Monday, March 25, 2019

Sucker fishing

I went sucker fishing yesterday.

I did not catch anything.

The first fourteen seconds are dead time. You might want to turn down the sound.

The video shown above shows how densely packed the suckers can become. This was filmed on Michigan's Grand River, probably at a dam spillway. Each fish is in the 3-5 pound range. That is a lot of protein.

Folks joke that you can catch them in your backyard with a scoop shovel if you leave the hose running anytime in April.

I am new to sucker fishing. Some videos show snow on the ground. Some chat boards talk about catching them near the middle of May.

One of the factors that causes the dispersion is that different species of suckers have peak spawn at different water temperatures.

Shorthead Redhorse suckers have peak spawning runs when the water temp is in the mid-forties, White suckers when the water temp is about fifty while Greater and River Redhorse suckers spawn when the water is closer to seventy degrees F.

Ultimately I want to can some suckers.

The picture in my head is to cut them into steaks or darnes. I want to pack them into pint jars, cover with Bloody Mary mix (sans vodka), add 2 grams of Prague #1 Pink salt and pressure can.

The pink salt will be added because Botulism freaks me out and the USDA ruled that up to 500ppm of Sodium Nitrite is allowable in cured fish. 2 grams of Prague/450 grams of contents should give me about 300ppm if my calculations are correct. Prague #1 is 6.25% Sodium Nitrite.

But first I have to catch some suckers.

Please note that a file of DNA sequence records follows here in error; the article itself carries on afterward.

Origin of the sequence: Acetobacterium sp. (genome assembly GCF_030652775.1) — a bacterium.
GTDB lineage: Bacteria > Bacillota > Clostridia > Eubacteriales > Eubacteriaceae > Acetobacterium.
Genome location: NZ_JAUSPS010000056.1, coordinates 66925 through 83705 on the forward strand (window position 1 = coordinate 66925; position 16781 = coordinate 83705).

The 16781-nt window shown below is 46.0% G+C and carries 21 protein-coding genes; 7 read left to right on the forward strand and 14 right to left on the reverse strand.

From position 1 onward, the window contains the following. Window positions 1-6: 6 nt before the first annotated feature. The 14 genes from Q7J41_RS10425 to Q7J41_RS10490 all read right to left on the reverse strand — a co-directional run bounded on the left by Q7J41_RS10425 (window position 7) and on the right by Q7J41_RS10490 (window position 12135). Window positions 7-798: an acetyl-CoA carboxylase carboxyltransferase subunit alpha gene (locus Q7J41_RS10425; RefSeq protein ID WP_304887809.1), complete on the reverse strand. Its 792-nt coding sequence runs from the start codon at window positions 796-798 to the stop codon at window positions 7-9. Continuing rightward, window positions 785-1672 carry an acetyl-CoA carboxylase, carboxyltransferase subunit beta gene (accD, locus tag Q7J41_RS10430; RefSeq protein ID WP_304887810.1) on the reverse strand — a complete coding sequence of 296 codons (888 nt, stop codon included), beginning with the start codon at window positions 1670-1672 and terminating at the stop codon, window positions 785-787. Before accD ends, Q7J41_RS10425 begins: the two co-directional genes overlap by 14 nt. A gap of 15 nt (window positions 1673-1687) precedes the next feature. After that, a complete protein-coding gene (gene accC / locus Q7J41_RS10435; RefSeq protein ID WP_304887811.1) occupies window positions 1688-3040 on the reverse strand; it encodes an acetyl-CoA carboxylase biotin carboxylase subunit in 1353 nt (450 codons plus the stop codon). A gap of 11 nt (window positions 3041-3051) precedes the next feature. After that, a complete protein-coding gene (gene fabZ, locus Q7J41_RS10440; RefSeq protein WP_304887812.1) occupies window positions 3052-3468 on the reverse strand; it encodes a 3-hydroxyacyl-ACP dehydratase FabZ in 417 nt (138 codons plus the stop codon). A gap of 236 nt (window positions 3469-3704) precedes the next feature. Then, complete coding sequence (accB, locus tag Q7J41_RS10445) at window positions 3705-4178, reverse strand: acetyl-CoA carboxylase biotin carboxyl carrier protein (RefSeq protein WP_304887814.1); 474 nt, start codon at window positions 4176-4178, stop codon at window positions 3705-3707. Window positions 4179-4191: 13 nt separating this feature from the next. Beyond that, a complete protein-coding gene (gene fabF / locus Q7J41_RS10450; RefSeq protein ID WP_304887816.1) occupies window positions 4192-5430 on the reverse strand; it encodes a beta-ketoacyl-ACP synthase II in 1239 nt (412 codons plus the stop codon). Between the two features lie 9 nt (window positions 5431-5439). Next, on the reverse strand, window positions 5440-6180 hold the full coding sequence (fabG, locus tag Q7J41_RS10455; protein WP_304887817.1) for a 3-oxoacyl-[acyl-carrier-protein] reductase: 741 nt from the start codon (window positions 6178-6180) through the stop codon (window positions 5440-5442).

1. Have you looked at the Ball canning web page for fish?

    They talk about brining and in the comments one person adds some liquid smoke to the brine. That sounds like a tasty addition. Wonder what a mustard sauce would taste like? Happy canning!

  2. Are they not contaminated?

    I assume that is a salmon steak, too.

    1. That is a salmon steak. There is a dearth of pictures of sucker steaks on the internet.

      The Kalamazoo drainage is contaminated with PCB and has blanket do-not-eat advisories. The Grand drainage has advisories, women who are of reproductive age are to limit their consumption to one serving a month.

      A scientist at the Michigan DNR told me that rivers with heavy sediment loads tended to clean more quickly. "Clean" is the wrong term. They cover contaminated materials with overburden walling it off from the larger ecology. That mechanism is leaky with mercury because it forms methyl-merc in anaerobic conditions and gets out.

      Suckers are bottom feeders but don't live as long as catfish or carp. Short-lived is good from a contamination standpoint. Bottom feeder is bad.

      I probably eat one tuna fish submarine sandwich a month. I think I will be OK.

  3. ERJ, I wish you luck with your endeavor. Last century we harvested many suckers from the Port Huron area when they overwhelmed the smelt run in the creek we were "dipping".

    I did not try canning them. I smoked most, as other means of preparation were unpalatable. Although the suckers were palatable, they were the worst smoked fish I ever tasted.

    They are great fun to catch on hook and line, but I now return them to the water in favor of other eating fish. If memory serves me, there might be a good walleye run below the dam in Lansing. The timing would be good right now. Those I would eat, occasionally. Peace.


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